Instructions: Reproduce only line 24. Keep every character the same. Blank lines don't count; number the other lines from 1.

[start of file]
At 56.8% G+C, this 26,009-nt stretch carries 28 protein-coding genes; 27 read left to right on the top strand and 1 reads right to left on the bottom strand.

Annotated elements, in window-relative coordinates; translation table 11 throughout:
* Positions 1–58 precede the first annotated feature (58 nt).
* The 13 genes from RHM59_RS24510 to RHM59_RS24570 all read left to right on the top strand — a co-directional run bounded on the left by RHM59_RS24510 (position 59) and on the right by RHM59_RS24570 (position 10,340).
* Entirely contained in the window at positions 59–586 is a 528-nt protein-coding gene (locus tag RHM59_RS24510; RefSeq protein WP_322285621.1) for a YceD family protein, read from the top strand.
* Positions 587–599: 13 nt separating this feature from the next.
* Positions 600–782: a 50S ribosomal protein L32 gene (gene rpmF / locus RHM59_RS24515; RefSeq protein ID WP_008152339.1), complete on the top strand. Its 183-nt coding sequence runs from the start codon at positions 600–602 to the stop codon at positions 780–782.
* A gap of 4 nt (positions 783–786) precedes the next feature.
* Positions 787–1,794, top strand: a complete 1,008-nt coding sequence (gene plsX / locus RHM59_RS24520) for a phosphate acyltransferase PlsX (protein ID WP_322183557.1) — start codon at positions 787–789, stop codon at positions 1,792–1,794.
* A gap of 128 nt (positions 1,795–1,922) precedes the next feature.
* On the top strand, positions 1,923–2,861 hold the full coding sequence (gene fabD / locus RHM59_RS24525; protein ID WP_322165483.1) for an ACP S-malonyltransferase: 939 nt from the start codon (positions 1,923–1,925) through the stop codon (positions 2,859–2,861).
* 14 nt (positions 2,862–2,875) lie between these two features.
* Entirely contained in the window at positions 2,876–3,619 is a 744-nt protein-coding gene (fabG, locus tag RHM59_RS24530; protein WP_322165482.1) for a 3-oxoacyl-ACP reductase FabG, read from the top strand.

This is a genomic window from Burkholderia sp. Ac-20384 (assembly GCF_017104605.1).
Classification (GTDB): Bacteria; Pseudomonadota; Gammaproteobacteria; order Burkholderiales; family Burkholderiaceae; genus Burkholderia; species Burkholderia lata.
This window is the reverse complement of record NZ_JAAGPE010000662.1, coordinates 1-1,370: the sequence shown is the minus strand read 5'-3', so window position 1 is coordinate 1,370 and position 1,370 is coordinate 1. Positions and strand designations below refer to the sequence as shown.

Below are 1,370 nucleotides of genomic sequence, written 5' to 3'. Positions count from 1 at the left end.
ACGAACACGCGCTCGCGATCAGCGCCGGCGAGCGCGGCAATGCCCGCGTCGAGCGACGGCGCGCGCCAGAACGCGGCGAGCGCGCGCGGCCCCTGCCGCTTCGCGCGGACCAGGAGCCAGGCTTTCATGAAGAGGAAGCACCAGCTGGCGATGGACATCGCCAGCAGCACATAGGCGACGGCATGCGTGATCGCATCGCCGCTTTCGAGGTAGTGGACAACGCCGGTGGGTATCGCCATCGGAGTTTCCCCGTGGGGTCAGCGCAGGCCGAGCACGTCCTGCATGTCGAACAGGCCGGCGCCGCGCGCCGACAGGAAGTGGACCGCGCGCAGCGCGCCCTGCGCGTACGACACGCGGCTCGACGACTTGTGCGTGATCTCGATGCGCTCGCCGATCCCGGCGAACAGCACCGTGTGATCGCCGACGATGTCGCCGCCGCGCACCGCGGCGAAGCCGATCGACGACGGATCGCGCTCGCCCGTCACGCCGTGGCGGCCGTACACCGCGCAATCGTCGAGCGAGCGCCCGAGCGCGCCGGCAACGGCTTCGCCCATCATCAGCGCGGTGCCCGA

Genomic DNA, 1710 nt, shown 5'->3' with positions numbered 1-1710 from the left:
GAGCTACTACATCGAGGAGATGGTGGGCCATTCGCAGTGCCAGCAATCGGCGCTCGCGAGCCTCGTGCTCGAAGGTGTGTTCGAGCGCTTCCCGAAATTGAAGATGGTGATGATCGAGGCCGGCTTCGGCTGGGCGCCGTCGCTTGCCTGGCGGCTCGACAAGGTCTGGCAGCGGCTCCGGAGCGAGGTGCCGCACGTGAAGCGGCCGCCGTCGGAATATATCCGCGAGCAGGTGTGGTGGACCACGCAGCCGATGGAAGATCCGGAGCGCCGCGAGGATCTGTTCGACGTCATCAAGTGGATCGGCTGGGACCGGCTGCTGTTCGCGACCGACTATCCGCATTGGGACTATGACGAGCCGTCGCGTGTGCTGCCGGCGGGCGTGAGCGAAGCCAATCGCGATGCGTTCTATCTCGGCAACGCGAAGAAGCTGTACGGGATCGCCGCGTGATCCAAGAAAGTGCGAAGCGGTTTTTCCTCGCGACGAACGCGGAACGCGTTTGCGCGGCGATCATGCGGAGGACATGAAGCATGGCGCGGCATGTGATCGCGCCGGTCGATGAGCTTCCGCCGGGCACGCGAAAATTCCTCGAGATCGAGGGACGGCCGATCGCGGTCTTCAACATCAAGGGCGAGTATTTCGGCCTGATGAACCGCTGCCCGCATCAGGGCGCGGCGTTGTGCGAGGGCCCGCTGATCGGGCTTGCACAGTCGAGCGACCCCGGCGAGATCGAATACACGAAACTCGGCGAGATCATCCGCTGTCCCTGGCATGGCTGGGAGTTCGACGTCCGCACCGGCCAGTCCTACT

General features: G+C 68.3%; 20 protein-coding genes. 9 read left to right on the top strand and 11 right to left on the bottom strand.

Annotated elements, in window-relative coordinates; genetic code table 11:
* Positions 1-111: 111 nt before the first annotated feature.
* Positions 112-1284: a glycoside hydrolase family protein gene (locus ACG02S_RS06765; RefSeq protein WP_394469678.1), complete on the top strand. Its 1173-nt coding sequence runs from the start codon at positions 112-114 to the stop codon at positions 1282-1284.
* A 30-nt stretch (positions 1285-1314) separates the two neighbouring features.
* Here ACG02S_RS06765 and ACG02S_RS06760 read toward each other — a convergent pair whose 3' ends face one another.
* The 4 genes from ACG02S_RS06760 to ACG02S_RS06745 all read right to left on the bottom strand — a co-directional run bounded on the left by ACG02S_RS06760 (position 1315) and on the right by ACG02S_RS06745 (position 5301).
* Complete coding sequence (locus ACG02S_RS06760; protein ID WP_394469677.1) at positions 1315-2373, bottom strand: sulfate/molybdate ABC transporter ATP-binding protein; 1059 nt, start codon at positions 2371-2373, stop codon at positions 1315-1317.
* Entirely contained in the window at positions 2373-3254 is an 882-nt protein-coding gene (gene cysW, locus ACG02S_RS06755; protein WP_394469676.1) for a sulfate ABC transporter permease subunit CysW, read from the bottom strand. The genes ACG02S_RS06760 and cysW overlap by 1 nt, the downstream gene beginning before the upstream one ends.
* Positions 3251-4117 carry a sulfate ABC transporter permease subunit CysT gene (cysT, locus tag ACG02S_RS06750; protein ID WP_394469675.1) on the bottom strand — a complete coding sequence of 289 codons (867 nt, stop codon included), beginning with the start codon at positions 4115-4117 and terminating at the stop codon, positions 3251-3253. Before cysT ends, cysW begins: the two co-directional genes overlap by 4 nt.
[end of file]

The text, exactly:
* Positions 112-1284: a glycoside hydrolase family protein gene (locus ACG02S_RS06765; RefSeq protein WP_394469678.1), complete on the top strand. Its 1173-nt coding sequence runs from the start codon at positions 112-114 to the stop codon at positions 1282-1284.